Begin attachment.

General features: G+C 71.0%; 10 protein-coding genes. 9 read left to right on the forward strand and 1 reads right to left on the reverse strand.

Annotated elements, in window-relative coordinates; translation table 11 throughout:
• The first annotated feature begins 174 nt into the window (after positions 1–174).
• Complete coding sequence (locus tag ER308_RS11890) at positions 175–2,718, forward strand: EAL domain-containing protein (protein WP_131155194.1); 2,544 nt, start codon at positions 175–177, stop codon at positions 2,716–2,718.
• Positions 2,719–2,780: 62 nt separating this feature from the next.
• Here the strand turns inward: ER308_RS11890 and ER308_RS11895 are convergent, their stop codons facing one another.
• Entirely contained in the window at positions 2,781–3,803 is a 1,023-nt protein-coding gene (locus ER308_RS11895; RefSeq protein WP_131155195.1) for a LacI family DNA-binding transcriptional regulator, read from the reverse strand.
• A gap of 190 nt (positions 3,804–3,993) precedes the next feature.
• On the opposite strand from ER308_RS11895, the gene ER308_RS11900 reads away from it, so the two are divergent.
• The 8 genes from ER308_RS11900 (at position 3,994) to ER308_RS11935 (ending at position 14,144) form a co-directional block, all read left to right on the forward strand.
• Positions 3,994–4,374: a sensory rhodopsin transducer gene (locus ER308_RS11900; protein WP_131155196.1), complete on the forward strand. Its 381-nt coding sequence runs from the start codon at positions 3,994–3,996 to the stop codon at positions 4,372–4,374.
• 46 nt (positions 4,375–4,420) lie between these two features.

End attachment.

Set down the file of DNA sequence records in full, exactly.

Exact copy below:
General features: G+C 71.0%; 10 protein-coding genes. 9 read left to right on the forward strand and 1 reads right to left on the reverse strand.

Annotated elements, in window-relative coordinates; translation table 11 throughout:
• The first annotated feature begins 174 nt into the window (after positions 1–174).
• Complete coding sequence (locus tag ER308_RS11890) at positions 175–2,718, forward strand: EAL domain-containing protein (protein WP_131155194.1); 2,544 nt, start codon at positions 175–177, stop codon at positions 2,716–2,718.
• Positions 2,719–2,780: 62 nt separating this feature from the next.
• Here the strand turns inward: ER308_RS11890 and ER308_RS11895 are convergent, their stop codons facing one another.
• Entirely contained in the window at positions 2,781–3,803 is a 1,023-nt protein-coding gene (locus ER308_RS11895; RefSeq protein WP_131155195.1) for a LacI family DNA-binding transcriptional regulator, read from the reverse strand.
• A gap of 190 nt (positions 3,804–3,993) precedes the next feature.
• On the opposite strand from ER308_RS11895, the gene ER308_RS11900 reads away from it, so the two are divergent.
• The 8 genes from ER308_RS11900 (at position 3,994) to ER308_RS11935 (ending at position 14,144) form a co-directional block, all read left to right on the forward strand.
• Positions 3,994–4,374: a sensory rhodopsin transducer gene (locus ER308_RS11900; protein WP_131155196.1), complete on the forward strand. Its 381-nt coding sequence runs from the start codon at positions 3,994–3,996 to the stop codon at positions 4,372–4,374.
• 46 nt (positions 4,375–4,420) lie between these two features.